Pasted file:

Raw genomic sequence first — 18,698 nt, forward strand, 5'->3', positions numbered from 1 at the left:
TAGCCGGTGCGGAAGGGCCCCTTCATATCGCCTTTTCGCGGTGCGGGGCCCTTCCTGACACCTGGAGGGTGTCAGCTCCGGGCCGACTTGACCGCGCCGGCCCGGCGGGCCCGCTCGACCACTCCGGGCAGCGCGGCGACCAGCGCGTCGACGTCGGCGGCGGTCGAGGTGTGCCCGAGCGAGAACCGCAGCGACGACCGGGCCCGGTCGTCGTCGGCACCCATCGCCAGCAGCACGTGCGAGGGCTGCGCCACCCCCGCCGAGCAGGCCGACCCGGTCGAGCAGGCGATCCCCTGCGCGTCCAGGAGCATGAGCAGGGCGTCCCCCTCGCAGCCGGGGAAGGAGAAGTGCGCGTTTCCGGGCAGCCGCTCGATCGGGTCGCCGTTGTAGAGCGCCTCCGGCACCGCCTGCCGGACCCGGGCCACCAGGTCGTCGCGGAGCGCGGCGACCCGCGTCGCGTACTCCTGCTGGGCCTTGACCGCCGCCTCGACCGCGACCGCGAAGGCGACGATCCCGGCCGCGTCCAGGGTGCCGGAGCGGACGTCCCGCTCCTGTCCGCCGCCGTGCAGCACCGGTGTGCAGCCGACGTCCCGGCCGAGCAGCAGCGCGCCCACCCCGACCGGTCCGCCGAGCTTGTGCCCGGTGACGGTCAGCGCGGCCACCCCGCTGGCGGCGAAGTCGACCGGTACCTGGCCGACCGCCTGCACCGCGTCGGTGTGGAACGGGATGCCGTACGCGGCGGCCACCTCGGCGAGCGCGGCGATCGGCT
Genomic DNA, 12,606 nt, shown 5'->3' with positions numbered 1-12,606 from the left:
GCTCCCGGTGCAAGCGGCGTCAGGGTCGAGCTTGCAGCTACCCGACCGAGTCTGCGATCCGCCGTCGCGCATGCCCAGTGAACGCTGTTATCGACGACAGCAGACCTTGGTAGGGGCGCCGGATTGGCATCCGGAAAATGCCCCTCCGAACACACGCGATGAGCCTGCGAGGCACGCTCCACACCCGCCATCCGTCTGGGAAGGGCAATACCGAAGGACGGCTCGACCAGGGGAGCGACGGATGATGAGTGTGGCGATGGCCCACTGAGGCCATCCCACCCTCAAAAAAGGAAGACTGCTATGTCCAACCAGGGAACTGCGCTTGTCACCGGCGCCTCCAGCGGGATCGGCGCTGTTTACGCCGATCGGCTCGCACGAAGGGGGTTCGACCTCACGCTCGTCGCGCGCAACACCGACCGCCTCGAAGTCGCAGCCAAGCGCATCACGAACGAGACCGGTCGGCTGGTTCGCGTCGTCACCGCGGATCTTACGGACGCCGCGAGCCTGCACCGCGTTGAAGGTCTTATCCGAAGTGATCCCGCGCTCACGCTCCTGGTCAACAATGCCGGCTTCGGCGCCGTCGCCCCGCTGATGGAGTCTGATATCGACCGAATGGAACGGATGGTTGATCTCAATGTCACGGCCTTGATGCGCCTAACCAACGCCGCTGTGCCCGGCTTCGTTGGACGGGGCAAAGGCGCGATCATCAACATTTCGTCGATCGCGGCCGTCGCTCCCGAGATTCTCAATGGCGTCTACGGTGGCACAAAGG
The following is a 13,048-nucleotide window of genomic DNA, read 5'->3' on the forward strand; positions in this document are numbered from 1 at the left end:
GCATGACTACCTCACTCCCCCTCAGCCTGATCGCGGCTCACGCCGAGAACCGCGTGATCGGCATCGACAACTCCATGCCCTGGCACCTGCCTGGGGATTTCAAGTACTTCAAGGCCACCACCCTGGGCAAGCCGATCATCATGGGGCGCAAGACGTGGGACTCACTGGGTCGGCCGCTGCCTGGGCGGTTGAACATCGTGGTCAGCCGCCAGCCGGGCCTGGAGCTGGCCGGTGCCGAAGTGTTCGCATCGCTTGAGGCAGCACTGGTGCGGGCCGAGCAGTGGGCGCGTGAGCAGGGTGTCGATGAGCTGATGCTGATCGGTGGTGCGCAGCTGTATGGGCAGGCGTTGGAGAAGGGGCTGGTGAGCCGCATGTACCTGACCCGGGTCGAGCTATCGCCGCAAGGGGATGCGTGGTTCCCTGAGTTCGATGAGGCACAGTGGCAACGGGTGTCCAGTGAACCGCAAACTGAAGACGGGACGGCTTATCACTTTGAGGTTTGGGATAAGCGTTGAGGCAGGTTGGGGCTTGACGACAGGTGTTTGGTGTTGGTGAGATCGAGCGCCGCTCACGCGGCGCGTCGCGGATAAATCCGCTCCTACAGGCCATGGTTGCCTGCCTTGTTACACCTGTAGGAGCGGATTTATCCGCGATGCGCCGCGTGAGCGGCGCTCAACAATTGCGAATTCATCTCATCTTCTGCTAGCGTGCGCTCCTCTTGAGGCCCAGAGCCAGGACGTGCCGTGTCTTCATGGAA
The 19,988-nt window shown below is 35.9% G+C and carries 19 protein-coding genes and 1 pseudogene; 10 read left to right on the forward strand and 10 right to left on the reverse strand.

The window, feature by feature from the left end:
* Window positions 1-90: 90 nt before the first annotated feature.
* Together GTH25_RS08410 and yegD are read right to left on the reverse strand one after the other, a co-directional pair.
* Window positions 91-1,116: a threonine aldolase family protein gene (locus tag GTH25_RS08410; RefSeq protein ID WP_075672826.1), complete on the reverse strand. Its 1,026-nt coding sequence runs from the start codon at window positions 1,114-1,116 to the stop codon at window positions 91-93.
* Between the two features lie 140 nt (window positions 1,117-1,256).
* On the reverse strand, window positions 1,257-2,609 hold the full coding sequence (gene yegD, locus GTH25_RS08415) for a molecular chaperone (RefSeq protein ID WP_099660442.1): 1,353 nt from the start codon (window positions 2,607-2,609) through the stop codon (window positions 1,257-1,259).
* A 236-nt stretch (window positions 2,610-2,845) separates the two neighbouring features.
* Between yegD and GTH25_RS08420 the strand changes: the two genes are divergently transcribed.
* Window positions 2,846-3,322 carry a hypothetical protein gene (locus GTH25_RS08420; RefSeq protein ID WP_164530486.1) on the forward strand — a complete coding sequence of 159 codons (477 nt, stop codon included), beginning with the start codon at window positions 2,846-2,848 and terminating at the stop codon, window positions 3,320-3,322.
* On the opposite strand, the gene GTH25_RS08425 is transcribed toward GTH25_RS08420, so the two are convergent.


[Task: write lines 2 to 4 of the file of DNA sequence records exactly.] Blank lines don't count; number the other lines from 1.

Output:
TAGCCGGTGCGGAAGGGCCCCTTCATATCGCCTTTTCGCGGTGCGGGGCCCTTCCTGACACCTGGAGGGTGTCAGCTCCGGGCCGACTTGACCGCGCCGGCCCGGCGGGCCCGCTCGACCACTCCGGGCAGCGCGGCGACCAGCGCGTCGACGTCGGCGGCGGTCGAGGTGTGCCCGAGCGAGAACCGCAGCGACGACCGGGCCCGGTCGTCGTCGGCACCCATCGCCAGCAGCACGTGCGAGGGCTGCGCCACCCCCGCCGAGCAGGCCGACCCGGTCGAGCAGGCGATCCCCTGCGCGTCCAGGAGCATGAGCAGGGCGTCCCCCTCGCAGCCGGGGAAGGAGAAGTGCGCGTTTCCGGGCAGCCGCTCGATCGGGTCGCCGTTGTAGAGCGCCTCCGGCACCGCCTGCCGGACCCGGGCCACCAGGTCGTCGCGGAGCGCGGCGACCCGCGTCGCGTACTCCTGCTGGGCCTTGACCGCCGCCTCGACCGCGACCGCGAAGGCGACGATCCCGGCCGCGTCCAGGGTGCCGGAGCGGACGTCCCGCTCCTGTCCGCCGCCGTGCAGCACCGGTGTGCAGCCGACGTCCCGGCCGAGCAGCAGCGCGCCCACCCCGACCGGTCCGCCGAGCTTGTGCCCGGTGACGGTCAGCGCGGCCACCCCGCTGGCGGCGAAGTCGACCGGTACCTGGCCGACCGCCTGCACCGCGTCGGTGTGGAACGGGATGCCGTACGCGGCGGCCACCTCGGCGAGCGCGGCGATCGGCT
Genomic DNA, 12,606 nt, shown 5'->3' with positions numbered 1-12,606 from the left:
GCTCCCGGTGCAAGCGGCGTCAGGGTCGAGCTTGCAGCTACCCGACCGAGTCTGCGATCCGCCGTCGCGCATGCCCAGTGAACGCTGTTATCGACGACAGCAGACCTTGGTAGGGGCGCCGGATTGGCATCCGGAAAATGCCCCTCCGAACACACGCGATGAGCCTGCGAGGCACGCTCCACACCCGCCATCCGTCTGGGAAGGGCAATACCGAAGGACGGCTCGACCAGGGGAGCGACGGATGATGAGTGTGGCGATGGCCCACTGAGGCCATCCCACCCTCAAAAAAGGAAGACTGCTATGTCCAACCAGGGAACTGCGCTTGTCACCGGCGCCTCCAGCGGGATCGGCGCTGTTTACGCCGATCGGCTCGCACGAAGGGGGTTCGACCTCACGCTCGTCGCGCGCAACACCGACCGCCTCGAAGTCGCAGCCAAGCGCATCACGAACGAGACCGGTCGGCTGGTTCGCGTCGTCACCGCGGATCTTACGGACGCCGCGAGCCTGCACCGCGTTGAAGGTCTTATCCGAAGTGATCCCGCGCTCACGCTCCTGGTCAACAATGCCGGCTTCGGCGCCGTCGCCCCGCTGATGGAGTCTGATATCGACCGAATGGAACGGATGGTTGATCTCAATGTCACGGCCTTGATGCGCCTAACCAACGCCGCTGTGCCCGGCTTCGTTGGACGGGGCAAAGGCGCGATCATCAACATTTCGTCGATCGCGGCCGTCGCTCCCGAGATTCTCAATGGCGTCTACGGTGGCACAAAGG